Weekly Local Biography

  Linda Galloway, Ph.D.


I want to tell you a beautiful story, not exactly a Tale of Two Cities but a tale of two lives, of two careers, all belonging to one woman. I want to tell you about academically precocious Linda Galloway, a serious and focused student, who became Linda Galloway, Ph.D. – scholar, professor, medical researcher – and how she evolved into Linda Galloway, FGA, DGA – Fellow of the Gemological Association of Great Britain, member of the Diamond Grading Association, jewelry designer, cat breeder, television personality. She has experienced great successes, and she has suffered great losses. She says she doesn’t adjust well to change, but she seems like a champion to me.

Linda was born in Patterson, New Jersey, USA, a town known as “silk city” to New York’s garment industry. Her family was so Italian that they served lasagna for Thanksgiving dinner rather than turkey. Like many successful businessmen in Patterson, Linda’s father dealt in silk. Her parents doted on their only child, moving to better school districts as finances allowed. She was a very good student, though perhaps too focused on academics.

New Jersey was too suburban for her tastes, but she loved nearby New York City with its theaters, fine restaurants, street vendors and their famous hot dogs. She graduated from high school and went to William and Mary College in Virginia to study biology. Culture shock hit her hard. She found herself in conservative, traditional Virginia. The girls wore demure blouses and skirts, and were not allowed to wear slacks outside of the dorm. The female students, not the males, endured a demerit system. She learned to adapt and assume a ladylike veneer.

She graduated with a degree in biology, intent on entering medical school. But her father simply told her the family could not afford it. He offered to buy her a horse, but that wasn’t a fair trade to Linda. With hurt feelings, she turned to a professor who helped her find a fellowship to pay her way through graduate school. She entered the University of Southern California, but found the program unexciting. She took a summer course in Cape Cod, and it was “magic”. She met a professor from Tulane University there who helped her obtain a teaching assistantship, and she moved to New Orleans to continue her studies at Tulane. She fell in love with the city, its French culture and fabulous food. She and her friends rode the streetcar to Caf้ du Monde where they drank coffee with chicory and ate beignets. She thrived. Then the program faltered financially, and she had to look for work to continue her studies. She found a job at Louisiana State University Medical School with a Professor Emeritus of histochemistry. He saw her talent, encouraged her, and Linda Galloway soon became Linda Galloway, Ph.D.

She took post-doctoral studies at Columbia University, then segued to New York University where she taught neurobiology for two years. The Medical College of Georgia offered her the position of Director of Histopathology. She was there for six years, wrote a book and built a strong department. She moved to the University of Kansas Medical Center and again fell in love with a city. The people from America’s heartland were warm and welcoming. She met and married her husband. Life was good. But when it came time for tenure, she was turned down. Disappointed and disillusioned, she looked around for other opportunities, and found one at the University of Hong Kong.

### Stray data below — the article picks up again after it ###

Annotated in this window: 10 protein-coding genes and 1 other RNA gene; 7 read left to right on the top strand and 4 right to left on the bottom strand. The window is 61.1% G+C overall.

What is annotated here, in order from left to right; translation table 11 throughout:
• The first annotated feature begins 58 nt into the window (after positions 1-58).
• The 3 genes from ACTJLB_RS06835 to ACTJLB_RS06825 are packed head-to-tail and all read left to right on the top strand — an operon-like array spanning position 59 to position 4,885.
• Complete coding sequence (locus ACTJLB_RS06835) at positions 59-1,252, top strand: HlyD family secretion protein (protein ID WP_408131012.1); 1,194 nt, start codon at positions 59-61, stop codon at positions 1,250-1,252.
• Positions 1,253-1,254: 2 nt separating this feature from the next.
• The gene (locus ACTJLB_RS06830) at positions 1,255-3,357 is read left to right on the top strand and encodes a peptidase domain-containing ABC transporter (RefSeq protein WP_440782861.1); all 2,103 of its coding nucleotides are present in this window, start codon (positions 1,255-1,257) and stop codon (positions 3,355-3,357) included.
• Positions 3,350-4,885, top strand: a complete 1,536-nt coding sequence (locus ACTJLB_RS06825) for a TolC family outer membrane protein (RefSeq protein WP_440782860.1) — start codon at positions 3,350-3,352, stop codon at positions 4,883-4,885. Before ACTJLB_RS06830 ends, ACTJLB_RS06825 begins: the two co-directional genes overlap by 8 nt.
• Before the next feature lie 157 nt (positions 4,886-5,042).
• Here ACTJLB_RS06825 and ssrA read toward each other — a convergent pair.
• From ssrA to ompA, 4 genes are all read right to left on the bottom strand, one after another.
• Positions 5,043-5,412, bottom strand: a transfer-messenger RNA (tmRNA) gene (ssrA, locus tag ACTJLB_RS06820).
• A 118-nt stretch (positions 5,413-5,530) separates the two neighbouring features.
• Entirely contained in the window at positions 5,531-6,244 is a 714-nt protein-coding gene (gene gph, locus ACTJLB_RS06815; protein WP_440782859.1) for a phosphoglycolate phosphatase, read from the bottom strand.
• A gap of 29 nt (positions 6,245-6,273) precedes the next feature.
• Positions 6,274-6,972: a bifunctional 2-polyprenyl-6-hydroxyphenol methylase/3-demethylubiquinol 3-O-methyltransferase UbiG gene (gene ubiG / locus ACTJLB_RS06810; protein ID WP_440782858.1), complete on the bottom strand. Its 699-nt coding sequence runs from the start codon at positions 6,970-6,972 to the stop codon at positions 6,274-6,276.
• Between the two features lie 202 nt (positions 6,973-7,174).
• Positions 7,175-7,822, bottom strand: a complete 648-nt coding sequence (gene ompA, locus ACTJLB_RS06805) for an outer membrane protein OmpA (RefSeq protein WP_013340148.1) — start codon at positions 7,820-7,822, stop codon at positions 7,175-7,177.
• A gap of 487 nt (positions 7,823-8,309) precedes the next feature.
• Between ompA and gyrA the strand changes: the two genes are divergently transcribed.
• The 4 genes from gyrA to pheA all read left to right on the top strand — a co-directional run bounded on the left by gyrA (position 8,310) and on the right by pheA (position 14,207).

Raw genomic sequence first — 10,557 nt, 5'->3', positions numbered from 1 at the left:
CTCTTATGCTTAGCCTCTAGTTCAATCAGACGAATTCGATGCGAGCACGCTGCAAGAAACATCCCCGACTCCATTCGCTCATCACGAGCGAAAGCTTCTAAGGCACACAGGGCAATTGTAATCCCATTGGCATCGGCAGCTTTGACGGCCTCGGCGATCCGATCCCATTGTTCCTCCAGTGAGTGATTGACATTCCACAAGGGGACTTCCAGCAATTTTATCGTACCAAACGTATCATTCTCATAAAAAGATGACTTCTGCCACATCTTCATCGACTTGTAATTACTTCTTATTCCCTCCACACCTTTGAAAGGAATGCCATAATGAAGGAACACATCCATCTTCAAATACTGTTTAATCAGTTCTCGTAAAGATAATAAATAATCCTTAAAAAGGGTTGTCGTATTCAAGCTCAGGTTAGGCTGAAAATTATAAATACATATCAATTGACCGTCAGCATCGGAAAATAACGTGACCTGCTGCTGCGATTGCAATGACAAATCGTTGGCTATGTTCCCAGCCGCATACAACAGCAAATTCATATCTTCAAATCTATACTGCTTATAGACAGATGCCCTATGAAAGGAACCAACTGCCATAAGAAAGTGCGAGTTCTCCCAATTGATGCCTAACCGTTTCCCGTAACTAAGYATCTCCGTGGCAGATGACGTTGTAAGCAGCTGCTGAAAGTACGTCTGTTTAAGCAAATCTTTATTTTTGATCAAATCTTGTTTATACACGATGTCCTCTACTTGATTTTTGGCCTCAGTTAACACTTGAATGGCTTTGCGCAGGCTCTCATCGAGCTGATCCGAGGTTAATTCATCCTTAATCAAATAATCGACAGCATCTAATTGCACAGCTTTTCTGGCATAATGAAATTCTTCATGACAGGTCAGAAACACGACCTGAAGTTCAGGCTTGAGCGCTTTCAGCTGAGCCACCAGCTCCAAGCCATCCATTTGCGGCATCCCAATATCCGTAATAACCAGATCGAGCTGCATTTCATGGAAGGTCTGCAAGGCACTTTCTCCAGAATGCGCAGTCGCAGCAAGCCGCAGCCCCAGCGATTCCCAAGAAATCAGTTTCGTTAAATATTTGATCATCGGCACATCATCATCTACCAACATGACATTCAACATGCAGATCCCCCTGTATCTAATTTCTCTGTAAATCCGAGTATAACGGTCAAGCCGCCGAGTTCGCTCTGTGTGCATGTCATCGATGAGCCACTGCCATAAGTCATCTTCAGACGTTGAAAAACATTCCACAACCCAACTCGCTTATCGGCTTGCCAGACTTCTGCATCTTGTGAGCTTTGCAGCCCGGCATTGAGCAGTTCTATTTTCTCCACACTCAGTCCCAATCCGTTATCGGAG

Hired to teach neuroscience, she was given the usual posh hiring contract and benefits afforded foreign professors. She secured huge research grants for the university, the laboratory she developed ran well, her personal research projects were well-funded and productive. But life was not very good. Her marriage “got lost in the Hong Kong transition” and she couldn’t retrieve it. So she began to raise exotic longhaired Asian cats. She dabbled with jewelry design. And then she became ill.

She was increasingly exposed to formaldehyde because her classes were scheduled in the gross anatomy lab. The ventilation system was poor. She developed asthma, and she had “flu” every few weeks. A physician diagnosed a severe allergy to formaldehyde. She reported it to the university, and the Great Cover Up began. Apparently fearing liability, the university began to slowly force her out. Fewer classes were scheduled, then none. It was 1997 and Hong Kong was changing. As a western woman she found little support. She finally took a severance package and retired. She went to Phuket to rest because she loved Thailand, then went to the U.S. to get well.

She was tired and depressed. Who was she, if not a professor of biological sciences, a scholar, a researcher? She went back and forth between the US and Hong Kong, searching, always searching. But Hong Kong had changed and so had she.

Then she had an unwanted visitor – dark, dangerous, frightening – cancer. Her parents were in their 80s and living in a retirement community in Florida. “Come home”, they said, and she did. Throughout the months following surgery they took care of her. She says it was the most precious time she’s had ever had. She finally knew her parents as people.

She began to recover. “Is this all there is?” she wondered. Her father took her aside. “Go”, he said, “to Thailand.” He knew she loved it. She says he released her to start a new chapter in her life while they lived out their final ones. She moved to Chiang Mai, a certified gemologist with a small business. She was asked to appear on television in Japan as a guest expert on gems. She made enough money to live month to month. She began to be happy.

Now she dances to Latin music. She raises beautiful cats. She designs and sells jewelry. She appears on television. She does the things she loves. She has friends. She wants her book of life to end on a happy note. I have no doubt that it will.